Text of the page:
15-Minute Musical Challenge

New Musicals Emerge from Contest

By: - Feb 11, 2021

Could the next Hamilton or Dear Evan Hansen emerge from a musical theater partnership in the Cleveland area?

A collaboration between the Beck Center for the Arts and the Baldwin Wallace University Music Theatre Program has existed for 10 years. And this month, the collaborating partners will present five 15-minute musicals virtually. Theater artists created the pieces for the National Alliance for Musical Theatre’s “15-Minute Musical Challenge.”

“Pandemic or no, we were determined that this 10th anniversary of the (collaboration) must go on,” Beck Center Artistic Director Scott Spence said. “With the addition of the National Alliance for Musical Theatre (NAMT) as a partner, we could not be more excited to offer the world premieres of five brand-new musicals. Composers and lyricists from around the country have been working with us since August 2020. It’s thrilling to put all of this collaboration to work on a national level.”

NAMT has existed since 1985. It is a not-for-profit organization serving musical theater. Its 170 organizational members and 80 individual members are located throughout 34 states and abroad. Leading producers of musical theatre are among the members. In addition, theater companies, presenting organizations, higher education programs, and individual producers comprise the membership. NAMT created the “15-Minute Musical Challenge” to celebrate musical theater’s power. The program’s purpose was to inspire creativity during social distancing’s early days.

“In all times, but especially challenging times, we believe that musical theater has the power to elevate the human experience and uplift each other,” NAMT executive director Betsy King Militello said. “We are thrilled to see five of the winning musicals see further development with Beck Center for the Arts and Baldwin Wallace University.”

Speaking of the university,  Victoria Bussert heads its music theater program. “The creativity of these pieces is truly inspiring,” she said. “It’s thrilling for our BWMT students to have the unique opportunity to work with our guest directors and these fantastic writing teams.”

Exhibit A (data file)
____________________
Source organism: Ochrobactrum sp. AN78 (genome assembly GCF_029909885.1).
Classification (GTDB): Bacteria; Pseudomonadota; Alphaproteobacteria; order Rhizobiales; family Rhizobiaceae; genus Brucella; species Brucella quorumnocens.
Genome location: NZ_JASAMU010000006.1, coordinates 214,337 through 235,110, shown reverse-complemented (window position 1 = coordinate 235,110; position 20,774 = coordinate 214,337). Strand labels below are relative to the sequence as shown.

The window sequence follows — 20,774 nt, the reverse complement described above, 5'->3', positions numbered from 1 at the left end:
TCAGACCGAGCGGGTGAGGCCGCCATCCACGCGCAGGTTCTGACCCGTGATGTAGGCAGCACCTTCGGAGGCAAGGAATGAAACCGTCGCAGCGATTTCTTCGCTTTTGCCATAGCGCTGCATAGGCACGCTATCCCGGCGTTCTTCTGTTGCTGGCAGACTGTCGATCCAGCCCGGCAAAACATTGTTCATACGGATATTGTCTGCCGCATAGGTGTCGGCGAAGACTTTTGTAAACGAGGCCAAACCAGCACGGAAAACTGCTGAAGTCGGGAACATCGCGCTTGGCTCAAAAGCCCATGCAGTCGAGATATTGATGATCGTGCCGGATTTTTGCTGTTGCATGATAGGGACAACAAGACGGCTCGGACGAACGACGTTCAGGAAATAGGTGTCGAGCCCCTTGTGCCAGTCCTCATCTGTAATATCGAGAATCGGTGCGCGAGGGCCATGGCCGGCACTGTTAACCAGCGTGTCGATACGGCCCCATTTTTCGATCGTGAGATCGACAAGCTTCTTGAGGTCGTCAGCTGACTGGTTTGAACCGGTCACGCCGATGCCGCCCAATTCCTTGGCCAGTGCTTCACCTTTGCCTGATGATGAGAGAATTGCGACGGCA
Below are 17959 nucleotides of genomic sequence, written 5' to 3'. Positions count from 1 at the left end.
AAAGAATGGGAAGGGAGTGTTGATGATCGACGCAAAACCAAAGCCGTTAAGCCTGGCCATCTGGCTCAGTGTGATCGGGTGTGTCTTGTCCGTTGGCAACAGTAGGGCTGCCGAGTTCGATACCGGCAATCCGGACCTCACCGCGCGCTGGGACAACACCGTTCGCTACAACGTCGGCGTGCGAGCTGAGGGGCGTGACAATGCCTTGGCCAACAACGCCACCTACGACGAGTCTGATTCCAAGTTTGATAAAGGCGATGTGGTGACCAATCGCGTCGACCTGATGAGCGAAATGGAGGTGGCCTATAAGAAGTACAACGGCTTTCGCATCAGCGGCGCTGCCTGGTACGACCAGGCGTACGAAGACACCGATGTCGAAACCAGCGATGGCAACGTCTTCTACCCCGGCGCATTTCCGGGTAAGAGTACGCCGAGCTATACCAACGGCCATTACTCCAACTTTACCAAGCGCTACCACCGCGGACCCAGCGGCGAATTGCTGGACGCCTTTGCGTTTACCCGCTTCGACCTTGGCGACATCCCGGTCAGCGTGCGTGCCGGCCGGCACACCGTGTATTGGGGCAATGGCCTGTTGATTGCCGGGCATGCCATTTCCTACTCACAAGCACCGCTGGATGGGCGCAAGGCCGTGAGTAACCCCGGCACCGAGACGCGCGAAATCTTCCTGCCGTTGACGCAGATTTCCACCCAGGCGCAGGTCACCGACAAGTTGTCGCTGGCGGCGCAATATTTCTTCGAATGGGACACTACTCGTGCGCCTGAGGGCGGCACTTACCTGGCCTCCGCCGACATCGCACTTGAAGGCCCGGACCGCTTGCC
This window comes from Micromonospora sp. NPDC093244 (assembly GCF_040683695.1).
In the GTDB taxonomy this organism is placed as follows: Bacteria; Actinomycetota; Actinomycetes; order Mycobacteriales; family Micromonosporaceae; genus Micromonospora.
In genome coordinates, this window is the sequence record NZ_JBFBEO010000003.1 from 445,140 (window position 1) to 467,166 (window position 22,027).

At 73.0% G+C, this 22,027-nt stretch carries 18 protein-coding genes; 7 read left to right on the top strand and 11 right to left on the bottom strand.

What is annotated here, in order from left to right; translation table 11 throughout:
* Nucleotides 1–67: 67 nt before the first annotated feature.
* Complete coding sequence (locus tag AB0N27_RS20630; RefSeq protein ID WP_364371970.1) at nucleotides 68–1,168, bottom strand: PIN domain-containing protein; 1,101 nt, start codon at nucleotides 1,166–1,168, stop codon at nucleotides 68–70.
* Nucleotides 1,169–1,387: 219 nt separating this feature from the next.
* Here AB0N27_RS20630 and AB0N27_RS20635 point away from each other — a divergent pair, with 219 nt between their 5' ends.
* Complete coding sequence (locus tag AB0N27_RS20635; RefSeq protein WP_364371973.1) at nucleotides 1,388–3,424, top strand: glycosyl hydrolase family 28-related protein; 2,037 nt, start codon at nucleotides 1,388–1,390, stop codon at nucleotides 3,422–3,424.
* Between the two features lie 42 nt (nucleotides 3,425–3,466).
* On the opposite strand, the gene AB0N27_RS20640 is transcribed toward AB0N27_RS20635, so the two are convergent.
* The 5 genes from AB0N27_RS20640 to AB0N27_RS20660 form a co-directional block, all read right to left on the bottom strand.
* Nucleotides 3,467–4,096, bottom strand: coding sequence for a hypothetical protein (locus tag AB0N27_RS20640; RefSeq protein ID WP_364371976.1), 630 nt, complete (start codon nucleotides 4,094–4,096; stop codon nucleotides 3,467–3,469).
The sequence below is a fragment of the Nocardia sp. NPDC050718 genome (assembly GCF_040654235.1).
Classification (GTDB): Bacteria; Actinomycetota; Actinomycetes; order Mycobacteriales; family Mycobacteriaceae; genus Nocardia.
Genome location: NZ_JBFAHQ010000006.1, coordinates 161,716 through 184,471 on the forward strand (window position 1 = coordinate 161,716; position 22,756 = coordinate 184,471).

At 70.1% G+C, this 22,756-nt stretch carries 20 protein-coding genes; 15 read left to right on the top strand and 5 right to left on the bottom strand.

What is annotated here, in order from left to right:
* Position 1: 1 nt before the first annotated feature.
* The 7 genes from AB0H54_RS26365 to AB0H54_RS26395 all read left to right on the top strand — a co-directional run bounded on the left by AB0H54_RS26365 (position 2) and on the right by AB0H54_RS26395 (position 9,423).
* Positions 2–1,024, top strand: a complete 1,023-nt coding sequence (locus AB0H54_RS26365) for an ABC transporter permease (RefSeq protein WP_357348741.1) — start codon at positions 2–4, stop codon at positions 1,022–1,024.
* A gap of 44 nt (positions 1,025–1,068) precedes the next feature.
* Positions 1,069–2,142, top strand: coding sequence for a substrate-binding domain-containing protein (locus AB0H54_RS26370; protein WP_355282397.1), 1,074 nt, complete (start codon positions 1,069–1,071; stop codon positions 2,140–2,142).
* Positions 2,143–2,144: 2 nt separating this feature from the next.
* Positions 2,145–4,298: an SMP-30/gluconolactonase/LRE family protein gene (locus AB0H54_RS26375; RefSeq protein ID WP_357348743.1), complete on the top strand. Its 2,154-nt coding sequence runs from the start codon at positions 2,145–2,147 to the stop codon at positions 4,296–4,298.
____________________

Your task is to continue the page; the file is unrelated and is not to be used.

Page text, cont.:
The action begins on Feb. 12 and ends on Feb. 28. Tickets cost $20 for one viewer, $30 for two or more viewers, and $40 for arts lovers who wish to support the Beck Center. You can purchase tickets at You can view the video from midnight EST on Friday, Feb. 12 to 8 p.m. EST on Sunday, Feb. 28.

What follows is a description of each show.

  • Monster on the Lawn: The piece centers around Ricky. He is a six-year-old boy with a growing imagination. Indeed, one day he awakens to witness a whale-like creature laying on his front lawn. And when an incoming hurricane threatens to separate Ricky from his family and his home, the boy seeks comfort in the creature’s presence.
  • White Man’s Burden: This irreverently funny and powerful mini-rock musical takes place inside of the world of sideshow “freaks” killed because of their skin color. An emcee who is part ringmaster/part infomercial host leads the group. Eric Jones, book writer and lyricist, said inspiration for the show came when he was watching the news. Specifically, he saw “an African American man named George Floyd for 8 minutes and 46 seconds get lynched in front of the whole world. I was shocked, I was angry and I was saddened. This was my wake-up call to create meaningful art that will combat this ugly sin called racism. Hence, the musical White Man’s Burden was born.”
  • Holo: This piece takes place during the year 2189 in a holograph museum. The curator and holographic Kyle enter into a unique relationship. Through it,  they recount the year 2020 and the pandemic that came with it on an ever-repeating loop.
  • Rodeo Clowns: The show is “a queer, western epic about two eccentric outcasts who save the heart of their disintegrating town,” reads a press release. “This whip crack comedy act features a colorful musical-country score.”
  • Perpetual Sunshine and the Ghost Girls: The piece is about the capitalist exploitation of workers’ bodies and rights in the face of a national public health crisis. The show’s basis is the true story of the women who fought United States Radium Corp. in the 1920s for knowingly poisoning them. The deed changed U.S. labor laws forever.